Department of Chemistry
The state of South Dakota embraces within her vast domains a variety of soil and climatic conditions. One would naturally expect that a state extending from east to west for a distance of 380 miles and from north to south 200 miles would present some variety. The Missouri river, which divides the state in half, marks the western limit of the drift. The soil in the eastern part is a drift soil, while on the west of the Missouri river a variety is presented. In the Black Hills the soils are derived from the weathering of the rocks, while other portions west of the Missouri give more or less evidence of a lacustrine origin. But in addition to these variations there are still others. Well marked regions which differ from ono another to such an extent that vegetation and crop conditions vary to a marked extent are well known. For the present purpose it has been thought best to divide the state into ten different regions, each one of which has marked peculiarities of its own. The consideration of these different regions will be of value.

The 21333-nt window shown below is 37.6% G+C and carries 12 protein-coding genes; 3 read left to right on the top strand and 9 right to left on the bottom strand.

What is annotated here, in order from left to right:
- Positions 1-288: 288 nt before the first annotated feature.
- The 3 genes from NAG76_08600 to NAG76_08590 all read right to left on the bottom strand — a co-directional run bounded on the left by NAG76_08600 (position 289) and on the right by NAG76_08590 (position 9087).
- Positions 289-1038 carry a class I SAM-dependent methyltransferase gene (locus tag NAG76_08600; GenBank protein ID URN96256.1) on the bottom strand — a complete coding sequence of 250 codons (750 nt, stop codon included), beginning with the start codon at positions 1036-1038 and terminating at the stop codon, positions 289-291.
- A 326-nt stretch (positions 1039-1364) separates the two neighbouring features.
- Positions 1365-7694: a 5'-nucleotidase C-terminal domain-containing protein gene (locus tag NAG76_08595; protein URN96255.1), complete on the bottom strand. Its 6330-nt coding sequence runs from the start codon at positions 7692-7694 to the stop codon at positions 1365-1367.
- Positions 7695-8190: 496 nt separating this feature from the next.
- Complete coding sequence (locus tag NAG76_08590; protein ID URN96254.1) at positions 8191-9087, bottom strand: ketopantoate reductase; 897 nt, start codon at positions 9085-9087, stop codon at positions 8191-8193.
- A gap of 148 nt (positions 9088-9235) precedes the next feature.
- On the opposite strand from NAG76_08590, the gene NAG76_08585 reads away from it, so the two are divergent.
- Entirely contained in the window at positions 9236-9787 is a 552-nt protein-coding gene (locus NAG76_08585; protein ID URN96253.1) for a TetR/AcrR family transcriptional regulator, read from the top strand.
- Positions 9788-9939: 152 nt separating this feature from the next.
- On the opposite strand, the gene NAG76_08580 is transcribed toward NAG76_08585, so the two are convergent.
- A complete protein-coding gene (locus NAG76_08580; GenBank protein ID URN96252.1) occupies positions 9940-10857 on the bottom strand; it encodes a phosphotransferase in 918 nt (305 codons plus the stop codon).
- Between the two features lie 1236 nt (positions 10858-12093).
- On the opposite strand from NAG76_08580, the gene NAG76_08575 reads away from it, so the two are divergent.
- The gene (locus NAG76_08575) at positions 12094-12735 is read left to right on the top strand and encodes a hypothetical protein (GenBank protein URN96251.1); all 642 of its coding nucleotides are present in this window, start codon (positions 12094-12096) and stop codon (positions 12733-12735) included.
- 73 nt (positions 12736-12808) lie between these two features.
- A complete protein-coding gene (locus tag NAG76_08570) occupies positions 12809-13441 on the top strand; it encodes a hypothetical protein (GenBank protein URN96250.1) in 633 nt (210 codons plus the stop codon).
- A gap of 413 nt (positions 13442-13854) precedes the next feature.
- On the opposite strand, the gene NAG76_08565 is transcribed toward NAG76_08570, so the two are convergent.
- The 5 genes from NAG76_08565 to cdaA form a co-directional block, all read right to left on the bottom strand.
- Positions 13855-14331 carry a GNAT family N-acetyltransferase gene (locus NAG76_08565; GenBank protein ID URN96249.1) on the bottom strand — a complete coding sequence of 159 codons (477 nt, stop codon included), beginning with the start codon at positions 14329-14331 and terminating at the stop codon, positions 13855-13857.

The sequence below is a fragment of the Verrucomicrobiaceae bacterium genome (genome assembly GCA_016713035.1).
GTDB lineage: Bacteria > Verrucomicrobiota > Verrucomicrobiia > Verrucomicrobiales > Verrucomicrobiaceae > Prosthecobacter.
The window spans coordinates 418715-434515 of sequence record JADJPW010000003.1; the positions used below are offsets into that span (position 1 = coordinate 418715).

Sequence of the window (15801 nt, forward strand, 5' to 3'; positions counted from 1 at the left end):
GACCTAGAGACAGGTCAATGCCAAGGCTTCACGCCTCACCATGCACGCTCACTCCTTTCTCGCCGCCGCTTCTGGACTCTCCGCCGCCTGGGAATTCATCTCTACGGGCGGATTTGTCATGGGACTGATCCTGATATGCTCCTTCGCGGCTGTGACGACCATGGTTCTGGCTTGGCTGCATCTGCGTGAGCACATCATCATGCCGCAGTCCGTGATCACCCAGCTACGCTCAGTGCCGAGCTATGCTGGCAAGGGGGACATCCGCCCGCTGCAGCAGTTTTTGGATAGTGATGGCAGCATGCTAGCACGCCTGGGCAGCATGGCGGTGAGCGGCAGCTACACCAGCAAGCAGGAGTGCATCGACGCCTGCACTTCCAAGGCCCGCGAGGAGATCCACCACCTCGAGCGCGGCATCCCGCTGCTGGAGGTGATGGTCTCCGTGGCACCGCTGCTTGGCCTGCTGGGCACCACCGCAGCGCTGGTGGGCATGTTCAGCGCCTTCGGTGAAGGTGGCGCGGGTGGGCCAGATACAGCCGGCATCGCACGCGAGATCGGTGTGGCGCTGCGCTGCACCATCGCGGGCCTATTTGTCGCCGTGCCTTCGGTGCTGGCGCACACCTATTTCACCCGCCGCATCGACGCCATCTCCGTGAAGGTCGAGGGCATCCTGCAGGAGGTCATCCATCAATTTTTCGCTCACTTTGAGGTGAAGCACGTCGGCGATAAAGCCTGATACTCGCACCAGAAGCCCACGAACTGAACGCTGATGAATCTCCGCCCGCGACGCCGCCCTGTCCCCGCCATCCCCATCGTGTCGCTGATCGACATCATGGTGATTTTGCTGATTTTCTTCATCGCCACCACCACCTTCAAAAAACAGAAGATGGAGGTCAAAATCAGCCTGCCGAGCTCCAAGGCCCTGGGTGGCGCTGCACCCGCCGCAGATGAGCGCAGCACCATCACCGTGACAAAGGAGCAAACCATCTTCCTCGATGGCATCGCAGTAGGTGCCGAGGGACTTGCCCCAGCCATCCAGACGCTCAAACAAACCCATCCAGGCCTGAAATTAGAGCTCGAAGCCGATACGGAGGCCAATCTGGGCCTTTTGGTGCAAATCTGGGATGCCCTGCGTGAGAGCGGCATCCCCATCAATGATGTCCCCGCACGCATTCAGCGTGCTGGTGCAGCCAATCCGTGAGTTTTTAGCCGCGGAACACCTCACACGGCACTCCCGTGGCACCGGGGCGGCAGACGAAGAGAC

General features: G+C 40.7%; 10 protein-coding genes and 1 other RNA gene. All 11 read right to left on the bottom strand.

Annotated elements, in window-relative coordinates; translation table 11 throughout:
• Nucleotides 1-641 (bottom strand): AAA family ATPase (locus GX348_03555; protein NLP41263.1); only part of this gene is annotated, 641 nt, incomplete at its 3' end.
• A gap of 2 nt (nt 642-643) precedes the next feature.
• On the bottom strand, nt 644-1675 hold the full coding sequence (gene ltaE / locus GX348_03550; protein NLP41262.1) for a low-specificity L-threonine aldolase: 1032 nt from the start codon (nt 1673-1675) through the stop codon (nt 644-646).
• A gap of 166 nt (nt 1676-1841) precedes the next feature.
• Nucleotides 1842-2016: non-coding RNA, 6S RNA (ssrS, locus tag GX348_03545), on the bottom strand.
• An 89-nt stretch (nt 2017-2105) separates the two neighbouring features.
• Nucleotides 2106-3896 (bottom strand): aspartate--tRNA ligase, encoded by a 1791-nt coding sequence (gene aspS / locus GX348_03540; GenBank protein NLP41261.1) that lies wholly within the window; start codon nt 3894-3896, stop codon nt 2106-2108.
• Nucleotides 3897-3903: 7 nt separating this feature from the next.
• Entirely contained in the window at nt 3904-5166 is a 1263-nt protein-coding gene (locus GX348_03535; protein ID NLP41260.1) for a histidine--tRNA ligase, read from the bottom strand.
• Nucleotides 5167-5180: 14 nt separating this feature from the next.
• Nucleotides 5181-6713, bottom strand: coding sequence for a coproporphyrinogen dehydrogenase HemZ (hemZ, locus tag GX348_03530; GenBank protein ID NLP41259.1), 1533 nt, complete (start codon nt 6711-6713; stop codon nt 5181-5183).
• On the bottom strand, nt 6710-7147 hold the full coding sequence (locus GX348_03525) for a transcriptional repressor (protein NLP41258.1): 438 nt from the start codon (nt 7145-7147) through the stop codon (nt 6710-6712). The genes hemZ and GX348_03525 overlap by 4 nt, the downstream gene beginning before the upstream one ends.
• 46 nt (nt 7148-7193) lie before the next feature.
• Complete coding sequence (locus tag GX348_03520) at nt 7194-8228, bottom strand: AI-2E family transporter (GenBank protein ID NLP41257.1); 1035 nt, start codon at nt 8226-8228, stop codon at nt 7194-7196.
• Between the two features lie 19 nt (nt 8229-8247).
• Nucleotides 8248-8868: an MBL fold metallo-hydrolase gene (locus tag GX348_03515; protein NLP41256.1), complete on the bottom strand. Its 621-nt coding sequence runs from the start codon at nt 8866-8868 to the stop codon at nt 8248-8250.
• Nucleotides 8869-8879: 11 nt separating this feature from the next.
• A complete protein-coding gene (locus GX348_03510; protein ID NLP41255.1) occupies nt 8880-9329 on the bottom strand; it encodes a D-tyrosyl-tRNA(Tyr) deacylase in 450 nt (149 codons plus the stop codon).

sugar beets, South Dakota crops, 19th century agriculture
U. S. Experiment Station of South Dakota, South Dakota Agricultural College
Shepard, J.H., "Sugar Beets in South Dakota" (1898). Agricultural Experiment Station Bulletins. 56.